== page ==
Wisconsin DNR Secretary Cathy Stepp said Thursday that federal officials overstepped their bounds in closing some jointly managed natural areas.
“After close review and legal consult, DNR has clarified areas where the federal procedures are over-reaching by ordering the closure of properties where the state has management authority through existing agreements,” Stepp said in an email to department employees.
Republican efforts to overturn the Affordable Care Act have led to an impasse in Congress that forced a federal government shutdown Tuesday.
The DNR is keeping public access open at certain places — such as the state portion of Horicon Marsh — where there are overlapping federal and state land interests, Stepp said.
“Many customers have had difficulty finding answers to their questions due to the furloughed federal employees, and have alternatively contacted state agencies for assistance,” Stepp said.
“The DNR has had a similar challenge in obtaining concrete information regarding the federal shutdown but assembled a team to help provide answers to inquiries that focus on state managed lands and the enforcement of state regulations.”
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Stepp said state facilities remain open, as do state access points to the Mississippi River and the Great Lakes, while certain federally controlled lands, access points and islands in the river are closed.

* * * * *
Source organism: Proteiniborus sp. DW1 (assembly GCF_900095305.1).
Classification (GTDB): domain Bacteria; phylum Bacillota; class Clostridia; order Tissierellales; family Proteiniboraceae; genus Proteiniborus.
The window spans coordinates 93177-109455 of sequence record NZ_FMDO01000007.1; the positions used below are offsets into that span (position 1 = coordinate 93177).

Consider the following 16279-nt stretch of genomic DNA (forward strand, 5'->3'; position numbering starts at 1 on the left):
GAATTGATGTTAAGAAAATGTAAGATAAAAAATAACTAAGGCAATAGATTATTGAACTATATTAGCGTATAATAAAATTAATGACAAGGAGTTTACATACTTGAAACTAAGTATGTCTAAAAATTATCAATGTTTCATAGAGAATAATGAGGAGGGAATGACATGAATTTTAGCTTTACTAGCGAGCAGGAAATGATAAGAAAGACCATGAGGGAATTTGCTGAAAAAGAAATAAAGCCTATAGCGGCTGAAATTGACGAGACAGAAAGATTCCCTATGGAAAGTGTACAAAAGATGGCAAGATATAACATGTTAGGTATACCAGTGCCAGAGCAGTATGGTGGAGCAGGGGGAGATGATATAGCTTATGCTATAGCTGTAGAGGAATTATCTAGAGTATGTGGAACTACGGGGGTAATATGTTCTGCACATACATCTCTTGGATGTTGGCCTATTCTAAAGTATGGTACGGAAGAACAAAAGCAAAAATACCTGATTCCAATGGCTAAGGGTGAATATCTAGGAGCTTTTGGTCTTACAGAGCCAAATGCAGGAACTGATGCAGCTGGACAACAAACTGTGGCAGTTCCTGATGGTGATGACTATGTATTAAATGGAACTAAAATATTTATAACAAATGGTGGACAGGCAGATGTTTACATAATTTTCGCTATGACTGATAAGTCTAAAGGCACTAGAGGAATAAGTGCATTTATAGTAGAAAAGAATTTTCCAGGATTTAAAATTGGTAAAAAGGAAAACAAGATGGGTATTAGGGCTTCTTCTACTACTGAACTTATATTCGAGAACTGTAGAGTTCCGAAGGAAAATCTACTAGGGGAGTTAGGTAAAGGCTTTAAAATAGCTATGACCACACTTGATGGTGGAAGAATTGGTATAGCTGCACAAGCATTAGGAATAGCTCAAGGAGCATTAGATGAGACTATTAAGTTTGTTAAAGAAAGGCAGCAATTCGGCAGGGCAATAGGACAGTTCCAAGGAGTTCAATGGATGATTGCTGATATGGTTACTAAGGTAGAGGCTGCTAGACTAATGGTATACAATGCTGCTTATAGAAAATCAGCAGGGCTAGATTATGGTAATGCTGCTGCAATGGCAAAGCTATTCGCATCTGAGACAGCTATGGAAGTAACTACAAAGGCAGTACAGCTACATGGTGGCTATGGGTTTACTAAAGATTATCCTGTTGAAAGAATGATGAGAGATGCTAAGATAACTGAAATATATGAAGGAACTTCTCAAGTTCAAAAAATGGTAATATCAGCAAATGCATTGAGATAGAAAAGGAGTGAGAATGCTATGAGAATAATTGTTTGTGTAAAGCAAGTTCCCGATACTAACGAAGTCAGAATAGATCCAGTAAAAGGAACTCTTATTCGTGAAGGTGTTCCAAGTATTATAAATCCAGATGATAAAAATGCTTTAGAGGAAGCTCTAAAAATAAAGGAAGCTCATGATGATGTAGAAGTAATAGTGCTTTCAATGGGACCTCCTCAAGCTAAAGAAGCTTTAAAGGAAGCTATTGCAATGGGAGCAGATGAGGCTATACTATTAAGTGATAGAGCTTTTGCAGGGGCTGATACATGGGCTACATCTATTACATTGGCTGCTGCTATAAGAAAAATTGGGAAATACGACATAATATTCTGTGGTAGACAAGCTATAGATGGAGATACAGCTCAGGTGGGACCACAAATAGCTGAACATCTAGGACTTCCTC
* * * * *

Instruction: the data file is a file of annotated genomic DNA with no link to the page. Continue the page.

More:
The secretary said she respected the magnitude of the task the federal government has had to undertake in closing its properties.
The DNR on Wednesday issued a press release saying “the federal government shutdown has closed federal properties in Wisconsin, such as the Apostle Islands National Lakeshore, the Chequamegon and Nicolet National Forests and some national wildlife refuges.”
Stepp’s email on Thursday said that hunting access will be allowed in the Chequamegon-Nicolet forests, although forest service campgrounds are closed.
The U.S. Fish and Wildlife Service website states that “National Wildlife Refuges will be closed to public access.” Stepp said the public could use state, local or private access points to reach resources such as the Upper Mississippi River National Wildlife and Fish Refuge.
The public affairs office of the U.S. Department of Interior, which includes the fish and wildlife service, could not be reached for comment.
The federal agency closed the national refuge portion of Horicon Marsh, but the Horicon Marsh State Wildlife Area and Horicon Marsh Visitors Center are open and scheduled events haven’t been canceled, DNR officials said. However, scheduled work days on the Ice Age National Scenic Trail were canceled — the program is a state, federal and nonprofit partnership. The DNR website —